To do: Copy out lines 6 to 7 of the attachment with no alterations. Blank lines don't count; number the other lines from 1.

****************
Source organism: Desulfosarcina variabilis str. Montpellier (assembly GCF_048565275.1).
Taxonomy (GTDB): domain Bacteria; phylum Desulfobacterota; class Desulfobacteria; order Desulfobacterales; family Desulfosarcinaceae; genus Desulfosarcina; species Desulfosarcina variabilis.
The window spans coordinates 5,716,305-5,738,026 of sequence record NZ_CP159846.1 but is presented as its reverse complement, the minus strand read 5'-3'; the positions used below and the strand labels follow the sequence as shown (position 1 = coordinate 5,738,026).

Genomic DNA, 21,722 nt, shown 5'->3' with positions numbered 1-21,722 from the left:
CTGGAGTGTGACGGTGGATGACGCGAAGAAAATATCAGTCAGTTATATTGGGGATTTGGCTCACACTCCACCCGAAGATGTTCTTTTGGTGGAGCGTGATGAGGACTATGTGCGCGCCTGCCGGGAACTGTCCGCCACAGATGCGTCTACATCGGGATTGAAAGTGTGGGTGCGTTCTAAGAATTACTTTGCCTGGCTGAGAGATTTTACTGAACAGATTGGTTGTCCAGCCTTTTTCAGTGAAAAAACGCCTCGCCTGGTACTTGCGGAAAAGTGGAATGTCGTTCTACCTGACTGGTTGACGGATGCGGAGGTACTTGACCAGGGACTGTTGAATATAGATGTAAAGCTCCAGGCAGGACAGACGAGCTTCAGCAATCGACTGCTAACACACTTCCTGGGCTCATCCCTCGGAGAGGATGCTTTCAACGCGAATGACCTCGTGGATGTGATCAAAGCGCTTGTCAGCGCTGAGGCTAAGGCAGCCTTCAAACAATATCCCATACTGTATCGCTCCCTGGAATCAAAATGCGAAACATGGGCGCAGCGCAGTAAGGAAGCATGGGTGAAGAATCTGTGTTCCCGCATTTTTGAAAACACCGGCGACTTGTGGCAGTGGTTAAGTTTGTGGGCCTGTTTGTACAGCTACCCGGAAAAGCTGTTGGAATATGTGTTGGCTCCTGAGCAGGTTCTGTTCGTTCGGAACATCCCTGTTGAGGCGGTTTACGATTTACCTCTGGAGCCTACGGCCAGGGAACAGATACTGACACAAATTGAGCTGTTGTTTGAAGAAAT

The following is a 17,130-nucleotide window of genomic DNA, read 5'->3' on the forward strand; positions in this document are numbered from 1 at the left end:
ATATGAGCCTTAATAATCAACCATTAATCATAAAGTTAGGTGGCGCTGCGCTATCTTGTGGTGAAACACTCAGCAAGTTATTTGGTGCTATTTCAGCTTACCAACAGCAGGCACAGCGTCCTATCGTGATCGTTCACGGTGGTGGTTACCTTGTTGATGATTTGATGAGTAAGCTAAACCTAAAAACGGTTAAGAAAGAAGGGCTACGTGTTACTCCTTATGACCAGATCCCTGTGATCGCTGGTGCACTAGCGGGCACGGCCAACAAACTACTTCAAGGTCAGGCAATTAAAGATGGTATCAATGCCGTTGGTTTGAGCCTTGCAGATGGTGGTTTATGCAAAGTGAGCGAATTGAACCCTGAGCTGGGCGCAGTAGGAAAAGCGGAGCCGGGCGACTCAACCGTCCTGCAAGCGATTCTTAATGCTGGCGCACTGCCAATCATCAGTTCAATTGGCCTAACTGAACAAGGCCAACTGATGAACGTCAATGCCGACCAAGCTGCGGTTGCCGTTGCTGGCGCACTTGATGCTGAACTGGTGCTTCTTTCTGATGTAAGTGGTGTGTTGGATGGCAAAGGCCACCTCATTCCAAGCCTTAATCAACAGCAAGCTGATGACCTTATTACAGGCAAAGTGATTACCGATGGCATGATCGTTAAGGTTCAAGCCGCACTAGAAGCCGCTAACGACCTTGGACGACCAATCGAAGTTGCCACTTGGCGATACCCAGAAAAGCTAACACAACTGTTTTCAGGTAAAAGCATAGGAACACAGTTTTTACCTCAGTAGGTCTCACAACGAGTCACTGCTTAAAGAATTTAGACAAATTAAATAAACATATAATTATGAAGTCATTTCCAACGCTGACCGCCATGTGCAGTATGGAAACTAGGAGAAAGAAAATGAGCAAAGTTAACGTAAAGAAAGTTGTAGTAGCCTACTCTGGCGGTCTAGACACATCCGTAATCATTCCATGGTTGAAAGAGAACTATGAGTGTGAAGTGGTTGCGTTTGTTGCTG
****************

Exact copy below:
The following is a 17,130-nucleotide window of genomic DNA, read 5'->3' on the forward strand; positions in this document are numbered from 1 at the left end:
ATATGAGCCTTAATAATCAACCATTAATCATAAAGTTAGGTGGCGCTGCGCTATCTTGTGGTGAAACACTCAGCAAGTTATTTGGTGCTATTTCAGCTTACCAACAGCAGGCACAGCGTCCTATCGTGATCGTTCACGGTGGTGGTTACCTTGTTGATGATTTGATGAGTAAGCTAAACCTAAAAACGGTTAAGAAAGAAGGGCTACGTGTTACTCCTTATGACCAGATCCCTGTGATCGCTGGTGCACTAGCGGGCACGGCCAACAAACTACTTCAAGGTCAGGCAATTAAAGATGGTATCAATGCCGTTGGTTTGAGCCTTGCAGATGGTGGTTTATGCAAAGTGAGCGAATTGAACCCTGAGCTGGGCGCAGTAGGAAAAGCGGAGCCGGGCGACTCAACCGTCCTGCAAGCGATTCTTAATGCTGGCGCACTGCCAATCATCAGTTCAATTGGCCTAACTGAACAAGGCCAACTGATGAACGTCAATGCCGACCAAGCTGCGGTTGCCGTTGCTGGCGCACTTGATGCTGAACTGGTGCTTCTTTCTGATGTAAGTGGTGTGTTGGATGGCAAAGGCCACCTCATTCCAAGCCTTAATCAACAGCAAGCTGATGACCTTATTACAGGCAAAGTGATTACCGATGGCATGATCGTTAAGGTTCAAGCCGCACTAGAAGCCGCTAACGACCTTGGACGACCAATCGAAGTTGCCACTTGGCGATACCCAGAAAAGCTAACACAACTGTTTTCAGGTAAAAGCATAGGAACACAGTTTTTACCTCAGTAGGTCTCACAACGAGTCACTGCTTAAAGAATTTAGACAAATTAAATAAACATATAATTATGAAGTCATTTCCAACGCTGACCGCCATGTGCAGTATGGAAACTAGGAGAAAGAAAATGAGCAAAGTTAACGTAAAGAAAGTTGTAGTAGCCTACTCTGGCGGTCTAGACACATCCGTAATCATTCCATGGTTGAAAGAGAACTATGAGTGTGAAGTGGTTGCGTTTGTTGCTG